Briefs: Sensitive information processed by inmates; pension funding improves

Maryland correctional services shoulder patchA year after a new law was signed prohibiting inmates from having access to people’s sensitive personal information, an audit found that inmates in Maryland Correctional Enterprises doing data entry could see some Social Security numbers.

Unauthorized access to sensitive data was the only finding in the report released on Tuesday by the Office of Legislative Audits.

The Department of Health and Mental Hygiene sent physicians’ Medicaid health insurance claim forms to Maryland Correctional Enterprises, and inmates did the work of inputting claims. CORRECTION: According to the audit, MCE the Health Department first ran the forms through a computer program that was intended to redact Social Security numbers. However, auditors found that while most numbers were removed, some Social Security numbers still appeared on some of the forms processed by the inmates.

Maryland Correctional Enterprises officials were unaware of the Social Security numbers on the forms until the audit was done, the audit said.

Auditors could not estimate how many un-redacted forms went through the inmates. Over a two-day period, they said, about 3,000 total forms were processed.

Inspired by a previous audit that found prisoners working to sort sensitive paperwork, Del. Charles Barkley, D-Montgomery County last year won pass for a bill making it illegal for inmates to process paperwork with sensitive information. The bill became law last June.

Barkley said on Tuesday that adherence to the new law needs to be double-checked.

“It looked like some slipped through,” Barkley said. “It is not an easy process to redact everything. …We should follow up with them and make sure it has stopped.”

In response to the audit, Maryland Correctional Enterprises CEO Stephen Shiloh said that the inmates would no longer by processing documents that could contain sensitive information. Barkley called that a “good response.”

Pension changes improve system, officials say

The pension reforms put in place last year by the General Assembly are already beginning to show signs of improving the system.

“You have put the system on a path to sustainability going forward, and we’re happy to manage that,” said Maryland State Pension System Executive Director Dean Kenderdine.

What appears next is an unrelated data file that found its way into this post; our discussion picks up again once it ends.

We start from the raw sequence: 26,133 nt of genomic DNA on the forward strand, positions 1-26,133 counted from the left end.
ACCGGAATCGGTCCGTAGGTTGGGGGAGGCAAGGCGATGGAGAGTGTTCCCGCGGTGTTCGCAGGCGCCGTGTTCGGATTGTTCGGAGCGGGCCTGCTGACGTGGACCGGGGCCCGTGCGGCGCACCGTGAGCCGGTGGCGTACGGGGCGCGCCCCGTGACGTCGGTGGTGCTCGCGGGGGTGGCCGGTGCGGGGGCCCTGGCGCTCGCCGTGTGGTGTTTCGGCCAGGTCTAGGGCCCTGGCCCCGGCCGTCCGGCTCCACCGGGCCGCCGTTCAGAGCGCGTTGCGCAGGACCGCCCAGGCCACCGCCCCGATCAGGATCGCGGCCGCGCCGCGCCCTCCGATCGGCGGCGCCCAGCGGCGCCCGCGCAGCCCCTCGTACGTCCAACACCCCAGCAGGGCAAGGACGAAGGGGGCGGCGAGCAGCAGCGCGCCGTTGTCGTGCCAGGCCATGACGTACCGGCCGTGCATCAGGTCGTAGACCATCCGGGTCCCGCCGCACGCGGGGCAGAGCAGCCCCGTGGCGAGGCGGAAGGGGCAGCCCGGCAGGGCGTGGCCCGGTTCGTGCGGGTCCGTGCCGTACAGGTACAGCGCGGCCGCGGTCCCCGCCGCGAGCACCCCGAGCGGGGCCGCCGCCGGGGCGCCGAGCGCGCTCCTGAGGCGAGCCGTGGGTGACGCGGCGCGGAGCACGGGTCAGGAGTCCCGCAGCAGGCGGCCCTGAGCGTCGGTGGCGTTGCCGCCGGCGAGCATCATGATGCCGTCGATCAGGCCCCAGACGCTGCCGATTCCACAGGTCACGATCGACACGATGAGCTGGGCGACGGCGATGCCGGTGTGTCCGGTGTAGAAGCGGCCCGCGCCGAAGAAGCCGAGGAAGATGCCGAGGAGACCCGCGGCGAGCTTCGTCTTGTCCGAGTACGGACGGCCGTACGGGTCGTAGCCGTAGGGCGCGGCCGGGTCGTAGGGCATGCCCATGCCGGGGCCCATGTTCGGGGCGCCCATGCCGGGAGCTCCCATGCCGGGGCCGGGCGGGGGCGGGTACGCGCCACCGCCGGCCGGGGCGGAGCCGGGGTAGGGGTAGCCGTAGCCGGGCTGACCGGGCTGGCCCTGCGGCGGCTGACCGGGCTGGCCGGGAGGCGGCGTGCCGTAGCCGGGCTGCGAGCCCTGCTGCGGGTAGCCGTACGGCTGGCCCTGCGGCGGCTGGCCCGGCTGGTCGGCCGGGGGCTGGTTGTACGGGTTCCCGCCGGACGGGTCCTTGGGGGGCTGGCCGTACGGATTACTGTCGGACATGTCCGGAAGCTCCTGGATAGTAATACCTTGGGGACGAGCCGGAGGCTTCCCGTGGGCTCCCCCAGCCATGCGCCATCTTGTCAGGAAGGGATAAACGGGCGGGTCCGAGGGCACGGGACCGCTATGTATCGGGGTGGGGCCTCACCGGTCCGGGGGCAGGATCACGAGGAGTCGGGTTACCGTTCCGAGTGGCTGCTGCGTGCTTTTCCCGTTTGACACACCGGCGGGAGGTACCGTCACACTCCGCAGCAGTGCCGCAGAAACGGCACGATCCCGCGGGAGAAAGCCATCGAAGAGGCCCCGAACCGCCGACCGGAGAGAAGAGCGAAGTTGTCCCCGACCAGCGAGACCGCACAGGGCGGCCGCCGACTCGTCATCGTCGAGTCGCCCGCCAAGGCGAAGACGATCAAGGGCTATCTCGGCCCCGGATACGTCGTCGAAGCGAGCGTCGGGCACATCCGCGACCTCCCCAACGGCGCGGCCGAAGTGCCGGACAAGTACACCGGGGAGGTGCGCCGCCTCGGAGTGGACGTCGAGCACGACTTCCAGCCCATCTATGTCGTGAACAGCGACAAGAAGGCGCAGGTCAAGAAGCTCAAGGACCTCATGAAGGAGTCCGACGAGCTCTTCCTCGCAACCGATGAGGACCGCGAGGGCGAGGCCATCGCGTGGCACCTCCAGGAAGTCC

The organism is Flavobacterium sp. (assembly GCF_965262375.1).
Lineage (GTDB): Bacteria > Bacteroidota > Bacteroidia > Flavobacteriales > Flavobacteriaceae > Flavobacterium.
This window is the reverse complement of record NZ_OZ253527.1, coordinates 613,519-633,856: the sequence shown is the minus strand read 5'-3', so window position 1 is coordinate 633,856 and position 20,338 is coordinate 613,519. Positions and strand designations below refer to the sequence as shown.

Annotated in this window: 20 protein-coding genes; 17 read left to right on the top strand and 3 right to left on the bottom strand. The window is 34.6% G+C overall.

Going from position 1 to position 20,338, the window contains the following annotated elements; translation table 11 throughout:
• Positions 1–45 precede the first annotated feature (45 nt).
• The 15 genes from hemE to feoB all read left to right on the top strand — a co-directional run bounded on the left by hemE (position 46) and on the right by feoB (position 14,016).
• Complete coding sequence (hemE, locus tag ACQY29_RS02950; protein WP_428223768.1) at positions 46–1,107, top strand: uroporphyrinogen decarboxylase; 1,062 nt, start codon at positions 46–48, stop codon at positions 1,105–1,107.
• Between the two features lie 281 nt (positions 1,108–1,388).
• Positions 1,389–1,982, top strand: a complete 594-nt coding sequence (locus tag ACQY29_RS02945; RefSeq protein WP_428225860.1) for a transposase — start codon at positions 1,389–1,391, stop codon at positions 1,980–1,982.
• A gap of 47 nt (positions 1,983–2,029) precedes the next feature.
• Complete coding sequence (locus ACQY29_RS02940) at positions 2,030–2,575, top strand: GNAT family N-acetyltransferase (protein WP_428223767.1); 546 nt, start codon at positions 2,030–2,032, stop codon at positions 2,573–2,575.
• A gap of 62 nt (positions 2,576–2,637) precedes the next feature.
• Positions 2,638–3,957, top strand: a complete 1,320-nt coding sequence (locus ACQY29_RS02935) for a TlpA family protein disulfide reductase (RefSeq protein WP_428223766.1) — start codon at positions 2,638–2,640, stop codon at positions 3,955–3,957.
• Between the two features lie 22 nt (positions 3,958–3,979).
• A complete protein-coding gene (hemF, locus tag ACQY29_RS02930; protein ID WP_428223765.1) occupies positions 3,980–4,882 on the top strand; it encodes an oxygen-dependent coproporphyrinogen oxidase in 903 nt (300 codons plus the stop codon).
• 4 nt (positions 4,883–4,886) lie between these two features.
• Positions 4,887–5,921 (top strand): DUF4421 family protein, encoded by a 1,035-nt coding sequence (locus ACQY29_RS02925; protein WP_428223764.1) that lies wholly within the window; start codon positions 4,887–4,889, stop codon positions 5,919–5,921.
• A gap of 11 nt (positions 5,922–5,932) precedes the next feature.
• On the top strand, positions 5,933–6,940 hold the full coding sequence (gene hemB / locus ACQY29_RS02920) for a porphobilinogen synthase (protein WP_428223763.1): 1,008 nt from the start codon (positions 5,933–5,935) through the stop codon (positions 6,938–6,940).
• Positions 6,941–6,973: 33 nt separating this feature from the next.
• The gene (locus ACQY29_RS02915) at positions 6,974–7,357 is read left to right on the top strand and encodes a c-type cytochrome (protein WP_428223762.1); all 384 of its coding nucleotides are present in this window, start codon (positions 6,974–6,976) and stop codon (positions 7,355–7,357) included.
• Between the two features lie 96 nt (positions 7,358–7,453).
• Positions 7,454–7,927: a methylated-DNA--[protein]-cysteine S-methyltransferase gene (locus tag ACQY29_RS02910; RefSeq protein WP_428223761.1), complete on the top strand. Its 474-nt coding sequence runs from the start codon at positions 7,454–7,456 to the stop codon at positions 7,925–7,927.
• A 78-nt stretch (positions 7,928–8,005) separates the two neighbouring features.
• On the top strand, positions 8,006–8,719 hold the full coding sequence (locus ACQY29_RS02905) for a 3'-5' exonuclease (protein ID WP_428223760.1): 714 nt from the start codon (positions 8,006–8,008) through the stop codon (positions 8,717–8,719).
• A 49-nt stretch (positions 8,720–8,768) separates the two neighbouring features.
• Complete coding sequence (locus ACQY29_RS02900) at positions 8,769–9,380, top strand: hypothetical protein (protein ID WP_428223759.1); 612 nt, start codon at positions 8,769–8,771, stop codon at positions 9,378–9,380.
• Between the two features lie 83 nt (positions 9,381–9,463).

Kenderdine and other retirement system officials spoke to the House Appropriations Committee about the status of the system after several far-reaching reforms were put in place during the 2011 legislative session. The goal of the changes is to bring the system back to where it could fund 80% of its members’ pensions. With the changes and investment projections, the system is on track to be funded at 80% in 2021. Currently, the system is about 64% funded.

The larger changes included increasing existing employees’ contributions to the system – a 2% change for most – and determining retirees’ cost-of-living adjustments based on investment portfolio performance. Pensions will be based on salaries from a larger span of years. Additionally, new employees will get less of a pension and have more limitations on when they can retire.

Also, a large portion of the savings is being reinvested to raise more funds for the system.

“The most prudent solution is making changes in system to ask more of employees,” Kopp said. “The plan brings less to new employees, but it will continue to provide the security a defined benefit plan brings.”

With the pension reforms, fiscal year 2013 is set to have the state saving nearly $311 million on pension costs, Kenderdine said. Of that, about $191 million is earmarked for more reinvestment.

Right now, the pension system is projecting to make a 7.75% return on investments every year.

National pension reform groups such as Truth in Accounting have said such returns are unrealistic, and that Maryland’s pension liabilities are higher than estimated.

— Megan Poinski

About The Author

Len Lazarick

Len Lazarick was the founding editor and publisher of and is currently the president of its nonprofit corporation and chairman of its board He was formerly the State House bureau chief of the daily Baltimore Examiner from its start in April 2006 to its demise in February 2009. He was a copy editor on the national desk of the Washington Post for eight years before that, and has spent decades covering Maryland politics and government.

1 Comment

  1. Dale McNamee

    How moronic ! The “big brains” who created this mess should be jailed !  They didn’t even think of the consequences BEFORE enacting the program !

    The state needs more “revenue”…